ST. PETERSBURG, Russia — Who doesn't want to be a millionaire? Maybe a 43-year-old unemployed bachelor who lives with his elderly mother in Russia — and who won $1 million for solving a problem that has stumped mathematicians for a century.
Grigory Perelman can't decide if he wants the money.
"He said he would need to think about it," said James Carlson, who called Perelman with the news he had won the Millennium Prize, awarded by the Clay Mathematics Institute of Cambridge, Mass.
Carlson said he wasn't too surprised by the apparent lack of interest from Perelman, a reclusive genius who has a history of refusing big prizes.
In 2006, Perelman made headlines when he stayed away from the ceremony in Madrid where he was supposed to get a Fields Medal, often called the Nobel Prize of mathematics. He remained at home in St. Petersburg instead.
As for the new prize, Perelman told a local television station he hasn't made a decision on whether to accept the money and that Carlson's institute will be the first to know when he does.
Sergei Rukshin, Perelman's high school math teacher, told The Associated Press on Monday that Perelman is still unsure whether to accept it.
"I know that this time he is seriously thinking about whether he will accept the prize. He still has some time," Rukshin said. The awards ceremony is in June.
Rukshin said Perelman has been without work for four years and has declined all job offers. He previously worked at the Steklov Mathematics Institute.
"As far as I know, after there was so much media attention ... he did not want to be a public person and to look like an animal in the zoo," Rukshin said.
He said he had encouraged Perelman to accept the prize to provide for himself and his elderly mother.
Technically, the award is a done deal.
"He has been awarded the prize. That's the decision of the committee," Carlson said. "He may or may not accept the money."
Carlson declined to discuss what would happen to the $1 million if Perelman rejects it. Several groups in Russia, including the St. Petersburg Communist Party, have made public appeals to Perelman to give them the cash to fight poverty if he doesn't want it for himself.
Perelman was honored for proving the Poincare conjecture, which deals with shapes that exist in four or more dimensions, rather than the familiar three dimensions. The conjecture proposes a test for determining whether a shape in such space, no matter how distorted, is a three-dimensional sphere.
That was one of seven problems the Clay institute identified in 2000 as being worthy of a $1 million Millennium Prize. It's the first problem on the list to be solved.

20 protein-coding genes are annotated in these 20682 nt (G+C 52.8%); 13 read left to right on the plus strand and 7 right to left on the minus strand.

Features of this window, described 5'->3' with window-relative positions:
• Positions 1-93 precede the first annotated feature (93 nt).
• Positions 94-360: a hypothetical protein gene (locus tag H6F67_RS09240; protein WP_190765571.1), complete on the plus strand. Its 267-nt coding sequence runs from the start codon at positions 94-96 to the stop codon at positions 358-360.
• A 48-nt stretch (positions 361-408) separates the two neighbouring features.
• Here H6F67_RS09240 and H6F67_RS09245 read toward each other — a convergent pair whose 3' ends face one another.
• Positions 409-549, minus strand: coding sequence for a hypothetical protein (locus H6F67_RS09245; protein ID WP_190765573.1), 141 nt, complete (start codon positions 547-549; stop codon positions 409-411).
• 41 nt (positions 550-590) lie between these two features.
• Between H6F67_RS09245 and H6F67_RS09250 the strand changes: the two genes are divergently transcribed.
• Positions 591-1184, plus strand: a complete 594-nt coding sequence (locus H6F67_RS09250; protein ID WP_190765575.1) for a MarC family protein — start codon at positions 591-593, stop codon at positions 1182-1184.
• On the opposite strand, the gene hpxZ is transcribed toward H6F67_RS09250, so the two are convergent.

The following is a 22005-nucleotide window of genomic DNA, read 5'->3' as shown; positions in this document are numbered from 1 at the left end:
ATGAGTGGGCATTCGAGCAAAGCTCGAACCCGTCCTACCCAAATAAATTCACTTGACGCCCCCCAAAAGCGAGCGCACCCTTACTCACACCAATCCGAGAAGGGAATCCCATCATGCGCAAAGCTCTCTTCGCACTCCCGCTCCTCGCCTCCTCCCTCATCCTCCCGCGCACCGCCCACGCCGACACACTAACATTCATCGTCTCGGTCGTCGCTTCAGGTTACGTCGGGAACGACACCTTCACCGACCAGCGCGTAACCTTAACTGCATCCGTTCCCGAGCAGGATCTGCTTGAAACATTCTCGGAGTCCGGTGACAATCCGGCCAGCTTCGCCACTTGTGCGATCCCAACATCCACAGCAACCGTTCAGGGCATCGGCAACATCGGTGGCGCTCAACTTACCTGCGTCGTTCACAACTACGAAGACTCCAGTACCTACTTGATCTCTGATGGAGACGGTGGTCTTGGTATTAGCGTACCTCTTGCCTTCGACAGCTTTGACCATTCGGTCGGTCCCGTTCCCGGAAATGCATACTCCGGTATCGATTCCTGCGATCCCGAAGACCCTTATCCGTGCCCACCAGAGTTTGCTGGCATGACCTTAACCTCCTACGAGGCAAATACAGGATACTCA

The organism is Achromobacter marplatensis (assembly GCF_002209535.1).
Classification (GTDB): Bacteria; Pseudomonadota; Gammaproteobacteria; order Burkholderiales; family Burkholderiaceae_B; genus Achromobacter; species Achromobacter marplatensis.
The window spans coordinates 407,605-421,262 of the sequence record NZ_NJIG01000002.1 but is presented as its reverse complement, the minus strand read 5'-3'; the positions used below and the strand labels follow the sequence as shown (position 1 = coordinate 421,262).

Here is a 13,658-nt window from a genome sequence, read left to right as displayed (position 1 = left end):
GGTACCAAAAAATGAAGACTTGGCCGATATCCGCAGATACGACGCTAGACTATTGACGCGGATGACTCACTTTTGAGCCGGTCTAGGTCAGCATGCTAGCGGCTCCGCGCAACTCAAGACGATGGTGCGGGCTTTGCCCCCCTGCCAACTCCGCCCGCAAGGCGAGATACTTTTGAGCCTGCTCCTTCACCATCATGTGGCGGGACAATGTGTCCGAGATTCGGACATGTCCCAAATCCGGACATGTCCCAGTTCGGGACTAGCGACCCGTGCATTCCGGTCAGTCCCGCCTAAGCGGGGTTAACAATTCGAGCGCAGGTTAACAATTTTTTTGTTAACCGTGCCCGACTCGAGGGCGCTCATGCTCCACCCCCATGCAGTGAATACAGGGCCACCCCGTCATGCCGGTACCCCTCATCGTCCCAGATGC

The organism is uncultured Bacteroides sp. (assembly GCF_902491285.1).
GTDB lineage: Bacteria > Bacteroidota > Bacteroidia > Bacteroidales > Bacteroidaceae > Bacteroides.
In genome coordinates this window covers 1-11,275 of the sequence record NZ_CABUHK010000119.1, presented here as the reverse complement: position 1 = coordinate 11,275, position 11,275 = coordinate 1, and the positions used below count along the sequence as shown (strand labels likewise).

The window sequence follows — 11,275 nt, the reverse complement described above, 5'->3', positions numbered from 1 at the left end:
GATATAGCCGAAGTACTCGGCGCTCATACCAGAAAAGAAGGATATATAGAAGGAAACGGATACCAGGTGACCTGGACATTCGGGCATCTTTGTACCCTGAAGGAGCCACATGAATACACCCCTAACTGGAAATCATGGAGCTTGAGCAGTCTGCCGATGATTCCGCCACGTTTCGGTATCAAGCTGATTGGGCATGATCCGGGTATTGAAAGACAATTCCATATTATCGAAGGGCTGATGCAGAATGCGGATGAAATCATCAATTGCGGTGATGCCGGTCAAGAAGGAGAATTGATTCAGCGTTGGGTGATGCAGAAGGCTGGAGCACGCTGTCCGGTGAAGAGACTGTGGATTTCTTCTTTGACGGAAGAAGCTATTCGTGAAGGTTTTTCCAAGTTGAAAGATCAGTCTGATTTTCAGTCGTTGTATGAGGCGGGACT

The Clay institute was founded in 1998 by Landon T. Clay, a Boston businessman, and his wife, Lavinia D. Clay.
Tamara Yefimova, a deputy director of Perelman's high school who has known the mathematician since he was a student there, said that once he started working on the Poincare conjecture, he became totally absorbed in it.
She said Perelman stopped visiting his old school to help students and stopped attending meetings of the city's math society.
As a high school student, Perelman obviously was the most gifted student, Yefimova said. The only reason he didn't get a gold medal upon graduation, she said, was that the unathletic scholar didn't get the top grade in physical education. Perelman went on to earn college and postgraduate degrees in mathematics and mechanical engineering from Leningrad State University and Steklov Mathematics Institute.
"It could have been only him who would solve the Poincare conjecture," Yefimova said.
Indeed, Carlson said, Perelman's solution was "a truly amazing piece of mathematics."
Perelman lives in an aging three-room high-rise apartment with his mother and doesn't like to pick up awards he's won, money or not. What is going on here?
Dean Simonton, a psychology professor at the University of California, Davis, said the field of abstract mathematics can attract people who live in extreme isolation, are aggressively nonconformist and "too often let their personalities interfere with their professional success."
Thomas Greenspon, a Minneapolis psychologist who has long worked with gifted children and adults, speculated that Perelman may be reacting to growing up brilliant.
"It's easy to grow up feeling bad about yourself and maybe even feeling like a freak and sort of reacting accordingly," so social skills can suffer, he said.
Mathematicians will gather in Paris in June to celebrate Perelman's achievement and put on some kind of ceremony whether he's there or not.
Does Carlson care whether Perelman shows up?
"It would be nice," Carlson said. "But on the other hand, I respect his desire for calm and tranquility."